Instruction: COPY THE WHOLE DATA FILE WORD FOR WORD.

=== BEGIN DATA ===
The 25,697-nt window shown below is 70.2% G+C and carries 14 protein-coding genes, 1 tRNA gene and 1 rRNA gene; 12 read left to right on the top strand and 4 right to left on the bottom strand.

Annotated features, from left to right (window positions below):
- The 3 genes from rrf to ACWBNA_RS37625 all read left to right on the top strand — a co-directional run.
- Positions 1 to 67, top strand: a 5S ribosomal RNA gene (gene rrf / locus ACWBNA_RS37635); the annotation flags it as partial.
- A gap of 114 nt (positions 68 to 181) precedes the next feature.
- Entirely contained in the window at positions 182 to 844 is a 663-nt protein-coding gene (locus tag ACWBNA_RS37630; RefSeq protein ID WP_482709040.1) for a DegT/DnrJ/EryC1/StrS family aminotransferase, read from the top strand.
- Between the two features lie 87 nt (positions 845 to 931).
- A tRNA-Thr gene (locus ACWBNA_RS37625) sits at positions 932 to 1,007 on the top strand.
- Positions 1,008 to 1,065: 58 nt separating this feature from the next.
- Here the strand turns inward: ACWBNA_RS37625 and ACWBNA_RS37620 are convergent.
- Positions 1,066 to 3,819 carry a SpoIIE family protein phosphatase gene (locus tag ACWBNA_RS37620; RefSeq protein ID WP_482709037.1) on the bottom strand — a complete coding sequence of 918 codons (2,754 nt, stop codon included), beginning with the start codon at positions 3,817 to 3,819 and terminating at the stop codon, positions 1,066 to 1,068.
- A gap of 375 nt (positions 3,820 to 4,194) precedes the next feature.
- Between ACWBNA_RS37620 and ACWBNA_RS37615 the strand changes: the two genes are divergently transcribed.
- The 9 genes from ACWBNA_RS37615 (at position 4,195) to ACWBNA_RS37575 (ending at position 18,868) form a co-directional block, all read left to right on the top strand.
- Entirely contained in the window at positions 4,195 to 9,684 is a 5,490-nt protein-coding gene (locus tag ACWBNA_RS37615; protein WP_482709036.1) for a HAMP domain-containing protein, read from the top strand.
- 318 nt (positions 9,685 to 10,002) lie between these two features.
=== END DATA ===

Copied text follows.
The 25,697-nt window shown below is 70.2% G+C and carries 14 protein-coding genes, 1 tRNA gene and 1 rRNA gene; 12 read left to right on the top strand and 4 right to left on the bottom strand.

Annotated features, from left to right (window positions below):
- The 3 genes from rrf to ACWBNA_RS37625 all read left to right on the top strand — a co-directional run.
- Positions 1 to 67, top strand: a 5S ribosomal RNA gene (gene rrf / locus ACWBNA_RS37635); the annotation flags it as partial.
- A gap of 114 nt (positions 68 to 181) precedes the next feature.
- Entirely contained in the window at positions 182 to 844 is a 663-nt protein-coding gene (locus tag ACWBNA_RS37630; RefSeq protein ID WP_482709040.1) for a DegT/DnrJ/EryC1/StrS family aminotransferase, read from the top strand.
- Between the two features lie 87 nt (positions 845 to 931).
- A tRNA-Thr gene (locus ACWBNA_RS37625) sits at positions 932 to 1,007 on the top strand.
- Positions 1,008 to 1,065: 58 nt separating this feature from the next.
- Here the strand turns inward: ACWBNA_RS37625 and ACWBNA_RS37620 are convergent.
- Positions 1,066 to 3,819 carry a SpoIIE family protein phosphatase gene (locus tag ACWBNA_RS37620; RefSeq protein ID WP_482709037.1) on the bottom strand — a complete coding sequence of 918 codons (2,754 nt, stop codon included), beginning with the start codon at positions 3,817 to 3,819 and terminating at the stop codon, positions 1,066 to 1,068.
- A gap of 375 nt (positions 3,820 to 4,194) precedes the next feature.
- Between ACWBNA_RS37620 and ACWBNA_RS37615 the strand changes: the two genes are divergently transcribed.
- The 9 genes from ACWBNA_RS37615 (at position 4,195) to ACWBNA_RS37575 (ending at position 18,868) form a co-directional block, all read left to right on the top strand.
- Entirely contained in the window at positions 4,195 to 9,684 is a 5,490-nt protein-coding gene (locus tag ACWBNA_RS37615; protein WP_482709036.1) for a HAMP domain-containing protein, read from the top strand.
- 318 nt (positions 9,685 to 10,002) lie between these two features.